In short, this is a very readable book, essential to understand about economics. According to the author, money is not the master (as many economists believe), it is the servant, a way to exchange goods. Energy is what determines the overall output of the economy. As it becomes increasingly scarce, a bigger part of GDP (that, in real terms, is already negative in the US and Britain at least) will be destined to that and growth will have to cease. People will have to adapt to increasing scarcity.
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2 of 2 people found the following review helpful
5.0 out of 5 stars Chilling, 5 May 2014
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This review is from: Life After Growth: How the global economy really works - and why 200 years of growth are over (Hardcover)
Chilling insight into our dismal future. Explains that the end has already begun and that are politicians are not up to the job. Some of the text almost physically jumps out of the page and smacks you in the face. Easy read over a weekend it uses layman's language to explain some quite complex issues.
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4.0 out of 5 stars Economic Energy, 1 April 2014
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This review is from: Life After Growth: How the global economy really works - and why 200 years of growth are over (Hardcover)
It describes 200 years of phenomenal economic growth from the energy of fossil fuel coming to an end, with there being a rapid reduction in Energy Returns On Energy Invested (EROEI). Especially while population numbers increase incessantly, such things will only get worse for the majority, exacerbated even further by a financial economy that has invested with debt that makes claim on returns that cannot be met in the future. The description of Social Entropy on Wikipedia gives complementary perspective on this subject matter.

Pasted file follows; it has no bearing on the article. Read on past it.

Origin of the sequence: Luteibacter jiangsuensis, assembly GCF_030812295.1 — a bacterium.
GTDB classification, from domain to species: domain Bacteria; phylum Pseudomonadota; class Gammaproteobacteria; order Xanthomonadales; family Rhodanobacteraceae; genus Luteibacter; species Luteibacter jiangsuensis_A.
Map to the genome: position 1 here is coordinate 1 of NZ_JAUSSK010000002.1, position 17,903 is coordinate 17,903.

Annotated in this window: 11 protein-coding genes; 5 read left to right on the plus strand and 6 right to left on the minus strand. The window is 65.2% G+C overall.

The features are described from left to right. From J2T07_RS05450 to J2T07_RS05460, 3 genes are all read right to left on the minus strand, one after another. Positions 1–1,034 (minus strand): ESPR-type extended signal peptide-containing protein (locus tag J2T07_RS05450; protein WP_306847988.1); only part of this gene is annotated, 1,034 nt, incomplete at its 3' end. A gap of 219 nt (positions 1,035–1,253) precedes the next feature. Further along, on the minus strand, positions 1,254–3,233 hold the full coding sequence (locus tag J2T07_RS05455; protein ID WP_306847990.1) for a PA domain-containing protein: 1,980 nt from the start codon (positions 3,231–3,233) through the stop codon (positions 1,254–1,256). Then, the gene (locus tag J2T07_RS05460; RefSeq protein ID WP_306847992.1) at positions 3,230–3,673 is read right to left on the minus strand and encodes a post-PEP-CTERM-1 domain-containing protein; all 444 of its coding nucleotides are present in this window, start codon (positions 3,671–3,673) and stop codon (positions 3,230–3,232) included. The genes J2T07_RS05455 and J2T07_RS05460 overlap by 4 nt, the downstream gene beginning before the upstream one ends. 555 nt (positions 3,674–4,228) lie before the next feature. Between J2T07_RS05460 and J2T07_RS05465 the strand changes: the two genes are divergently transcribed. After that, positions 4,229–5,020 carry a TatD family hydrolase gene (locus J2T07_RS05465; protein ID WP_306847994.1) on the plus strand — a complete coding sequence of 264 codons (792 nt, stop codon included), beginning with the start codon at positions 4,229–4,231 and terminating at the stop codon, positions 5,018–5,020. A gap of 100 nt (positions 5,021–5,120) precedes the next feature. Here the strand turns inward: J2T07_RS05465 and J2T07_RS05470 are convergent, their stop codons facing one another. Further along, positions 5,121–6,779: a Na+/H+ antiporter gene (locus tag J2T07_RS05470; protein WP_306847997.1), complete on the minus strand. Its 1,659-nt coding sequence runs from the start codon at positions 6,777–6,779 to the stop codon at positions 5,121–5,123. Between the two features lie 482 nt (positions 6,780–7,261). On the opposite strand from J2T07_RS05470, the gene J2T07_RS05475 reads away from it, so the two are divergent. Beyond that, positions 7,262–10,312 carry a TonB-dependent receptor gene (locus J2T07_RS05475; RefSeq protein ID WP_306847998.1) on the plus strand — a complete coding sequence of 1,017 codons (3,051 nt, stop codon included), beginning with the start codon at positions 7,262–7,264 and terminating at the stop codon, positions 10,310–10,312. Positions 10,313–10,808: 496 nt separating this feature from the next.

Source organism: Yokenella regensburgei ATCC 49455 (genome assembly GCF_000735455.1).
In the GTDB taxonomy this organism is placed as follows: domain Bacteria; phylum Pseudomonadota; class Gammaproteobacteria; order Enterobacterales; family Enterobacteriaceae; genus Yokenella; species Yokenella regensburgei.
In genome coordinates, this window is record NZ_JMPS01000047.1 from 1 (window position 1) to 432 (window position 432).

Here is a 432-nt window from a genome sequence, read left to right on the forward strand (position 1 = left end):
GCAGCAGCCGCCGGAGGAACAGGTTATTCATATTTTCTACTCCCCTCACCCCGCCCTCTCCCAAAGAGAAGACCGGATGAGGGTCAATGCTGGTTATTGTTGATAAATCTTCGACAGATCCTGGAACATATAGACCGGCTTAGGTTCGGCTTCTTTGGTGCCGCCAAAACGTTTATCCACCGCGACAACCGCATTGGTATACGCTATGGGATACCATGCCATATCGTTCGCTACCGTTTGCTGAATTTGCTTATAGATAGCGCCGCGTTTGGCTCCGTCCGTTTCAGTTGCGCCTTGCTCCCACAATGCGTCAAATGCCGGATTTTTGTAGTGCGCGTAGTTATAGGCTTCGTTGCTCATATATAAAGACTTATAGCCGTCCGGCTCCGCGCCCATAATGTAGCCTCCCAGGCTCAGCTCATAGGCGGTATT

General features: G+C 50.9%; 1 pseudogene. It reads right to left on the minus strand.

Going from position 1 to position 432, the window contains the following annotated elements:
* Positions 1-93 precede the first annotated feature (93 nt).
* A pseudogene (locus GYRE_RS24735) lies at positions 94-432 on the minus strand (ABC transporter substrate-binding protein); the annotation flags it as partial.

Very readable for the layperson, though in some parts it assumes an understanding of corporate, technical and academic terms in financial matters. A surprisingly complementary book in this regard is "The End of Money ..." [ISBN 0863157335] by Thomas Greco.

The latter book provides proven solutions to the financial conundrum briefly described in the book being reviewed here.

Both books can be read in parallel; in fact both books could be all one needs read to understand the critical matters facing civilization, now and in future.

I only give it 4 stars because the only problem with this book is that it does not adequately describe the problems of globalisation and misallocation of financial capital, something that can be remedied by reading the following:
- The Globalization Paradox (Mar 2011) - ISBN: 0199603332
- 23 Things They Don't Tell You About Capitalism (Sep 2011) - ISBN: 0141047976
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4.0 out of 5 stars Argues that the economy needs to viewed as an energy ..., 6 Nov. 2014